Posted on February 25, 2021
Something unusual is happening next month.
For the first time in decades, Rhode Island is holding a statewide election without any candidates on the ballot.
Money is on the ballot March 2, when voters will be asked to weigh in on seven referendums that would approve a combined $400 million in state borrowing for a broad swath of public projects. Adding interest over the 20-year life of the bonds brings the total cost to an estimated $642 million.
Here’s the breakdown
Question 1 would borrow $107.3 million for public-college construction projects: $57.3 million to rebuild the University of Rhode Island Fine Arts Center; $38 million to renovate the Clarke Science Building at Rhode Island College, and $12 million to renovate classrooms and support spaces at the Community College of Rhode Island.
Question 2 would borrow $74 million for environmental and recreation projects including: $33 million for state beaches, parks and campgrounds; $15 million for clean water projects; $7 million for “municipal resiliency” from rising seas and climate change; $6 million to dredge the Providence River; $4 million to continue building the parks on the former I-195 land in downtown Providence; $4 million for municipalities to acquire recreational land; $3 million for the state to buy conservation easements on forest and farmland and $2 million for infrastructure along the Woonasquatucket River.
Question 3 would borrow $65 million to build and rehabilitate housing units, particularly below-market-rate units, although details are a little scarce. Previous housing bonds have been channeled through the state Housing Resource Commission’s Building Homes Rhode Island program, which provides forgivable loans to developers.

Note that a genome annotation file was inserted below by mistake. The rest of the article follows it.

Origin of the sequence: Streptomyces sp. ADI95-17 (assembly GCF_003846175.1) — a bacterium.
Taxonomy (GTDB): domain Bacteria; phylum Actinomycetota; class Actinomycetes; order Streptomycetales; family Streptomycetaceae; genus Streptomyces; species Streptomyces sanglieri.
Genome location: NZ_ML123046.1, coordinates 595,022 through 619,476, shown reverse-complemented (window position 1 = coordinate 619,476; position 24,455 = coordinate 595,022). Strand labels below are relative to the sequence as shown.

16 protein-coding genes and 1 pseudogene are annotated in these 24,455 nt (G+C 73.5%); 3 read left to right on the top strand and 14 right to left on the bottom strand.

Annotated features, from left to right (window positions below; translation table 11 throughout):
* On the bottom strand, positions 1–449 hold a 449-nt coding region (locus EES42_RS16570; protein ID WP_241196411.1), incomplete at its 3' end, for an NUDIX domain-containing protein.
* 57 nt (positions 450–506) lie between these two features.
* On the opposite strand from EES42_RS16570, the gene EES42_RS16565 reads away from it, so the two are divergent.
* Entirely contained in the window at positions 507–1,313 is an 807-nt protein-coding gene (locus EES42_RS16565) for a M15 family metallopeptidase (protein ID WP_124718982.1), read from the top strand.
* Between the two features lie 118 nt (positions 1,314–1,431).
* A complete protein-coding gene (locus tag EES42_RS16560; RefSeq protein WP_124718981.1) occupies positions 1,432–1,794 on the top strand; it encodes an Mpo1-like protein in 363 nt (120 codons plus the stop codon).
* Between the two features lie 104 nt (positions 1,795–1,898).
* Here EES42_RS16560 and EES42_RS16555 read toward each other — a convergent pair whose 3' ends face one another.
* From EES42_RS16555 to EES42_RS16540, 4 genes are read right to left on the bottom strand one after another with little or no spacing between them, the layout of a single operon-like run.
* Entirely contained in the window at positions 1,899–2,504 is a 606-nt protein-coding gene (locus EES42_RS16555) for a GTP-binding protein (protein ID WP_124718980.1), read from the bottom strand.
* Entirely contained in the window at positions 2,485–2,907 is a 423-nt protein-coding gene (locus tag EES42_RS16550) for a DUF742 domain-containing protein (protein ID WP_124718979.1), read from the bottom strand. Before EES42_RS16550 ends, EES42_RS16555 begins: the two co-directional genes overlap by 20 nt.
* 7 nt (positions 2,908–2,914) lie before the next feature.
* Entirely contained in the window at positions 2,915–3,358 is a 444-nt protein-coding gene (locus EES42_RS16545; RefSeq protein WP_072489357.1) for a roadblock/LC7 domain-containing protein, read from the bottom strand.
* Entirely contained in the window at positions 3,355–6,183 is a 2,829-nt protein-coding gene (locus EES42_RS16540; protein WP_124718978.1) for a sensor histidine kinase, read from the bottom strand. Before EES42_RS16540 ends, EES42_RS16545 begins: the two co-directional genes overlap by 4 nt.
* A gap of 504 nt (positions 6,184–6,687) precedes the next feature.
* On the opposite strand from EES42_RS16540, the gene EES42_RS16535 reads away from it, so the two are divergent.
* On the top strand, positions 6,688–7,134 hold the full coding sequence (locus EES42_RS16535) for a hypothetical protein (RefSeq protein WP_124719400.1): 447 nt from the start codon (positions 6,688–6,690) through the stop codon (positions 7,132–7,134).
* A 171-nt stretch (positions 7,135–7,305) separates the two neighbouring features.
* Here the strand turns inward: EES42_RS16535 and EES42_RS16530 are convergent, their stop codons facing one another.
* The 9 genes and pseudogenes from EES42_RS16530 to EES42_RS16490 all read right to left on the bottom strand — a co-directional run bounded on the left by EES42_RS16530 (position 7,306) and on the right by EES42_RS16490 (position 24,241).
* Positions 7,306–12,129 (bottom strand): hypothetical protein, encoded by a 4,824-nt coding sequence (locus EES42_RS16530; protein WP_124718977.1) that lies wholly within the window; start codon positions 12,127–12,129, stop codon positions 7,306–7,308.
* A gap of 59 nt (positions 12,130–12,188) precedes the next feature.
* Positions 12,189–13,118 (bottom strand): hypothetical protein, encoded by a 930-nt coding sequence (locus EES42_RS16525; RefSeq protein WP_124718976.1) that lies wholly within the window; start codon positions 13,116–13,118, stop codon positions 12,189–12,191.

The bond would also fund “community revitalization,” though what exactly that would be is unclear.
The Rhode Island Public Expenditure Council says: “While meeting a critical need, the bond funding is not part of a larger state housing strategy. Moreover, the impact of this bond funding on the state’s housing challenges has been limited, both in its exclusive focus only on the low-income segment of the housing market and in the relatively small number of new units constructed — about 2,000 units over 14 years.”
The United Way of Rhode Island has put $100,000 into a supporting the housing bond.
It’s drawn attacks from critics of highway expansion because many of the largest projects on the DOT’s agenda replace sections of highway in poor condition with more lanes and larger, more expensive infrastructure.
Question 5 would borrow $15 million for the Department of Human Services to distribute to fix up, expand or build new early childhood and day-care classrooms.
Question 6 would borrow $7 million for arts and cultural grants. Of that $2.5 million would go to Trinity Repertory Company, $1.5 million to the Rhode Island Philharmonic and $2 million to be distributed by the Rhode Island State Council on the Arts. Another $1 million would go to the Rhode Island Historical Preservation and Heritage Commission.
Question 7 would borrow $60 million, $40 million of that to build new industrial parks throughout the state and $20 million to continue to pay for the reconstruction of piers at Quonset’s Port of Davisville.
The industrial site program would give the quasi-state Quonset Development Corporation $40 million to award in competitive grants for the creation of development-ready parcels for companies to build industrial facilities on.
A pilot program was run by the state Commerce Corporation and the bond would make Quonset, which runs an industrial park in North Kingstown, into a grant-making and oversight authority for the first time.
The $20 million proposed for the Davisville piers comes after voters approved $50 million for them four years ago. The piers are primarily used by an automobile importer, but the state hopes they will help the offshore wind energy industry.
The Rhode Island Ports Coalition, which is funded by shipping, construction and energy interests, is promoting the bond.